Podhradi AffairThis is a featured page

By Jkkitty
Chapter 1
Napoleon Solo and Illya Kuryakin met in the hallway on the way to Waverly office and were surprised he had called them so quickly for a new assignment. They had just returned from a difficult mission just a few hours ago and were hoping for a few days of down time.

When the door opened, they were startled to see Josephina Kuryakin already sitting at the table looking as exhausted as they felt.

“Jo,” Napoleon nodded at her, “When did you get in?”

“An hour ago,” she said leaning back in the chair, her eyes closed, feeling dirty and unkempt.

“Gentlemen, Miss Kuryakin. I have an assignment for you in Czechoslovakia. It seems there have been a number of deaths among the gypsies from an unknown virus. You three will join up with a caravan headed by Stephen Gabriel who has brought this matter to our attention. I believe you know him Mr. Kuryakin.”

“Yes sir, I helped him and his people out at one time.” Napoleon looked at his partner and Jo.

“Won’t the Kuryakins stick out? I mean with their hair and complexion.”

Illya shook his head at that statement. “Napoleon your American television view of gypsies has colored your perception. Gypsies come in as many types and differences as the rest of the world.”

“I thought gypsies were stationary now assigned to towns along the eastern border of Czechoslovakia and their caravans outlawed by the government. I’m sorry, but I really don’t know much about those people except what I’ve seen on the news,” the CEA admitted.

“You did work with the Gypsies in the Terbuf Affair,” Illya reminded him.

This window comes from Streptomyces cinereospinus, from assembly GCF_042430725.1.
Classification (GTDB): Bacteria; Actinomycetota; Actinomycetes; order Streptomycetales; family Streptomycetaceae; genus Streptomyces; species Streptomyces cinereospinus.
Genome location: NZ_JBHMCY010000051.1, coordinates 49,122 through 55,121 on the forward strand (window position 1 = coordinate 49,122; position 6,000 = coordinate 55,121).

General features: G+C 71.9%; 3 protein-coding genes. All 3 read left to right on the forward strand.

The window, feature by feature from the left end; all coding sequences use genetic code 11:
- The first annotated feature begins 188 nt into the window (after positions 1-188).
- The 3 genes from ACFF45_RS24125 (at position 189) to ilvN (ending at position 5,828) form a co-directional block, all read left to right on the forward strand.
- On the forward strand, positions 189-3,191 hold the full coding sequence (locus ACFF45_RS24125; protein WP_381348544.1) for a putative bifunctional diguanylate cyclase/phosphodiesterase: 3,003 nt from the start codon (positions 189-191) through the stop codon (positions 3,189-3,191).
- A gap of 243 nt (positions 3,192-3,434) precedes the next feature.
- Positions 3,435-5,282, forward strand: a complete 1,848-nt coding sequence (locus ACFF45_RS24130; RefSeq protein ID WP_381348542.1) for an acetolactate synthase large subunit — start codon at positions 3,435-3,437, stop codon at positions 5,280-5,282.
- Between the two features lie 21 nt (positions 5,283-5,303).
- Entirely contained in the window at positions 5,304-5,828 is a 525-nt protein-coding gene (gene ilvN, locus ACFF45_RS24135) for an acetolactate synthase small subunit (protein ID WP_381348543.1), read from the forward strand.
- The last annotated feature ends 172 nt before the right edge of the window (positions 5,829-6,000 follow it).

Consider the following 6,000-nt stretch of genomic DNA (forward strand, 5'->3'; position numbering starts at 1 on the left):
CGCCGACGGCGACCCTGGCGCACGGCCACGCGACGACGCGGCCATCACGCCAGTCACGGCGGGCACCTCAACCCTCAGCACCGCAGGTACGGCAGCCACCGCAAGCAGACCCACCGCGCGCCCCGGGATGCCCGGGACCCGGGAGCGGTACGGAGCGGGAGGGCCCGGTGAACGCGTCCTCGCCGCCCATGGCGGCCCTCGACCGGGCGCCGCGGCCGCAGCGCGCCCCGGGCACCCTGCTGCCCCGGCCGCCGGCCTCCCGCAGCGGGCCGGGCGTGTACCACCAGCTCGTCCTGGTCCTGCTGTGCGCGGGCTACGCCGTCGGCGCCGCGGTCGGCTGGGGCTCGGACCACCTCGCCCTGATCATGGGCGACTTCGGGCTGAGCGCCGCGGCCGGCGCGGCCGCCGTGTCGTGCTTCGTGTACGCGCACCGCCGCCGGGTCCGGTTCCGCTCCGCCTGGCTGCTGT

“If you remember my friend, I wasn’t in the best shape to judge people at the time.” Illya remembered the affair well and how his normally careful partner had thrown caution to the wind a few times during it.

“Napoleon, those people, as you put it,” Jo angry voice brought their attention to her. “They have been forced into settlements, horses killed, and wagons burnt to prevent them from living their lives the way they always have. The government has restricted their culture, language and music from public areas. Many have been forced to resettle in border areas and subjected to involuntary sterilization. The general population considers them a primitive, backward, and degenerate people. ‘Those’ people as you have put it have had their heritage taken from them.”

Napoleon raised his hands in surrender. “I meant nothing by my statement other than my knowledge of them is limited. Don’t take my head off.” Jo realized the men were staring at her after her outburst.

“I am sorry.”

“Sir, if it’s illegal for caravans to exist, how does Gabriel’s people still travel in one?” Napoleon asked.

Illya grinned, “They do have a settlement that the government assigned them. However, they are a free people who do not like to be tied to one place. You should be well aware of the fact that the more you tell someone they cannot do something they love, the more people will find a way to do it.”

Mr. Gabriel’s band lives in the forest around Podhradi. The government has little to do with the area, as it is uninhabitable for the most part. Now Mr. Solo I believe you will recognize these two men.” Waverly handed a file to him. Napoleon opened it and was surprised by the contents.

“But sir, weren’t they were killed about eight years ago in a lab explosion in Brazil?” Napoleon said, passing the folders along.

“What do you remember about these men?” Waverly asked.

Napoleon said, “Colonel Sveto Hukovic and Dir. Florek Pogelsek. I was on loan to our Brazil branch about eight years ago and as the only one not from the area, I was the inside man looking into the situation. They were using the natives Indians of the area as guinea pigs for a virus they had created. After retrieving the information, we blew the place. Two of the bodies were identified as Pogelsek and Florek by both myself and other surviving members of the lab.”

Waverly took it from there, “We have recently come across files that indicate Thrush had doubles to take their place in case UNCLE discovered the project and its location. Since that time the two men have been working together to recreate and improve the formula that we believed was destroyed that day.”